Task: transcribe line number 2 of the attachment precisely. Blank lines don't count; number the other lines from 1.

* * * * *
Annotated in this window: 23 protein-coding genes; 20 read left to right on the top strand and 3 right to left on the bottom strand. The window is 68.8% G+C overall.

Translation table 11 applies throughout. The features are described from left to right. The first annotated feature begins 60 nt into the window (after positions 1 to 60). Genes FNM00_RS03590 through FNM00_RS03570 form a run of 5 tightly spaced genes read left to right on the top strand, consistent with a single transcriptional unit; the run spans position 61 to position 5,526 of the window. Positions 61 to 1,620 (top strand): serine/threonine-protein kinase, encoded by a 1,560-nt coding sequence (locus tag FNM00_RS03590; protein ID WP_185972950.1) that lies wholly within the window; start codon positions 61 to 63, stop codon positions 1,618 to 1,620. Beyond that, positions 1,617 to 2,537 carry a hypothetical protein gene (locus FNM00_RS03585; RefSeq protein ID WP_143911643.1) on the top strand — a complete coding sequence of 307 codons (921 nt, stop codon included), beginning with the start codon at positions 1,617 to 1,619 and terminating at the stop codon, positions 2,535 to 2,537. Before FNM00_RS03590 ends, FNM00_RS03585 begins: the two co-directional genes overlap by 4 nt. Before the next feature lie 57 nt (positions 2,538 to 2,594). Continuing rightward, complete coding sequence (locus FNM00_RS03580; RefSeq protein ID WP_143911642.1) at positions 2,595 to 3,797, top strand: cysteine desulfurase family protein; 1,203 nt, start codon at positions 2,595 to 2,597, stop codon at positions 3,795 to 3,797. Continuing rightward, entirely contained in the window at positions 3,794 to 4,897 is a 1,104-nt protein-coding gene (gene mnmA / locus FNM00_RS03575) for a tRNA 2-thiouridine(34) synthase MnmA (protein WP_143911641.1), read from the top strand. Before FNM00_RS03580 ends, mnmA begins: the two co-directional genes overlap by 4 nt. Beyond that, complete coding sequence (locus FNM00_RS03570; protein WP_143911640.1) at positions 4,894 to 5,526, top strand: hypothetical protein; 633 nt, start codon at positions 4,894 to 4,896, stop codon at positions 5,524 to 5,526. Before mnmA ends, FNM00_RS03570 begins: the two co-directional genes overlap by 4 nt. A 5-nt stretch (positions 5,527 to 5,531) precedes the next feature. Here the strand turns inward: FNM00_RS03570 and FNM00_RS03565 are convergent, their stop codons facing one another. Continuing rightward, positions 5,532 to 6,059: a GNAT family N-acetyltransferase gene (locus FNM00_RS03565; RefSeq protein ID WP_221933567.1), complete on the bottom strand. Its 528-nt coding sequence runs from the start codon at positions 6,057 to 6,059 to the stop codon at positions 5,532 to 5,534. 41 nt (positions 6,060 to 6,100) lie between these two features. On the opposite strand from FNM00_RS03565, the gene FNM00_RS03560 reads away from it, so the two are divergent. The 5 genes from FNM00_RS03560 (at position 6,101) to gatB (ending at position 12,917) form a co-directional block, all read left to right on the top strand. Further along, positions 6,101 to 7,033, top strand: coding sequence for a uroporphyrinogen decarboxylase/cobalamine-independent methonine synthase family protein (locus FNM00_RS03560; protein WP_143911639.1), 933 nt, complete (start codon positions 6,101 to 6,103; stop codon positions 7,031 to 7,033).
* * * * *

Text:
Translation table 11 applies throughout. The features are described from left to right. The first annotated feature begins 60 nt into the window (after positions 1 to 60). Genes FNM00_RS03590 through FNM00_RS03570 form a run of 5 tightly spaced genes read left to right on the top strand, consistent with a single transcriptional unit; the run spans position 61 to position 5,526 of the window. Positions 61 to 1,620 (top strand): serine/threonine-protein kinase, encoded by a 1,560-nt coding sequence (locus tag FNM00_RS03590; protein ID WP_185972950.1) that lies wholly within the window; start codon positions 61 to 63, stop codon positions 1,618 to 1,620. Beyond that, positions 1,617 to 2,537 carry a hypothetical protein gene (locus FNM00_RS03585; RefSeq protein ID WP_143911643.1) on the top strand — a complete coding sequence of 307 codons (921 nt, stop codon included), beginning with the start codon at positions 1,617 to 1,619 and terminating at the stop codon, positions 2,535 to 2,537. Before FNM00_RS03590 ends, FNM00_RS03585 begins: the two co-directional genes overlap by 4 nt. Before the next feature lie 57 nt (positions 2,538 to 2,594). Continuing rightward, complete coding sequence (locus FNM00_RS03580; RefSeq protein ID WP_143911642.1) at positions 2,595 to 3,797, top strand: cysteine desulfurase family protein; 1,203 nt, start codon at positions 2,595 to 2,597, stop codon at positions 3,795 to 3,797. Continuing rightward, entirely contained in the window at positions 3,794 to 4,897 is a 1,104-nt protein-coding gene (gene mnmA / locus FNM00_RS03575) for a tRNA 2-thiouridine(34) synthase MnmA (protein WP_143911641.1), read from the top strand. Before FNM00_RS03580 ends, mnmA begins: the two co-directional genes overlap by 4 nt. Beyond that, complete coding sequence (locus FNM00_RS03570; protein WP_143911640.1) at positions 4,894 to 5,526, top strand: hypothetical protein; 633 nt, start codon at positions 4,894 to 4,896, stop codon at positions 5,524 to 5,526. Before mnmA ends, FNM00_RS03570 begins: the two co-directional genes overlap by 4 nt. A 5-nt stretch (positions 5,527 to 5,531) precedes the next feature. Here the strand turns inward: FNM00_RS03570 and FNM00_RS03565 are convergent, their stop codons facing one another. Continuing rightward, positions 5,532 to 6,059: a GNAT family N-acetyltransferase gene (locus FNM00_RS03565; RefSeq protein ID WP_221933567.1), complete on the bottom strand. Its 528-nt coding sequence runs from the start codon at positions 6,057 to 6,059 to the stop codon at positions 5,532 to 5,534. 41 nt (positions 6,060 to 6,100) lie between these two features. On the opposite strand from FNM00_RS03565, the gene FNM00_RS03560 reads away from it, so the two are divergent. The 5 genes from FNM00_RS03560 (at position 6,101) to gatB (ending at position 12,917) form a co-directional block, all read left to right on the top strand. Further along, positions 6,101 to 7,033, top strand: coding sequence for a uroporphyrinogen decarboxylase/cobalamine-independent methonine synthase family protein (locus FNM00_RS03560; protein WP_143911639.1), 933 nt, complete (start codon positions 6,101 to 6,103; stop codon positions 7,031 to 7,033).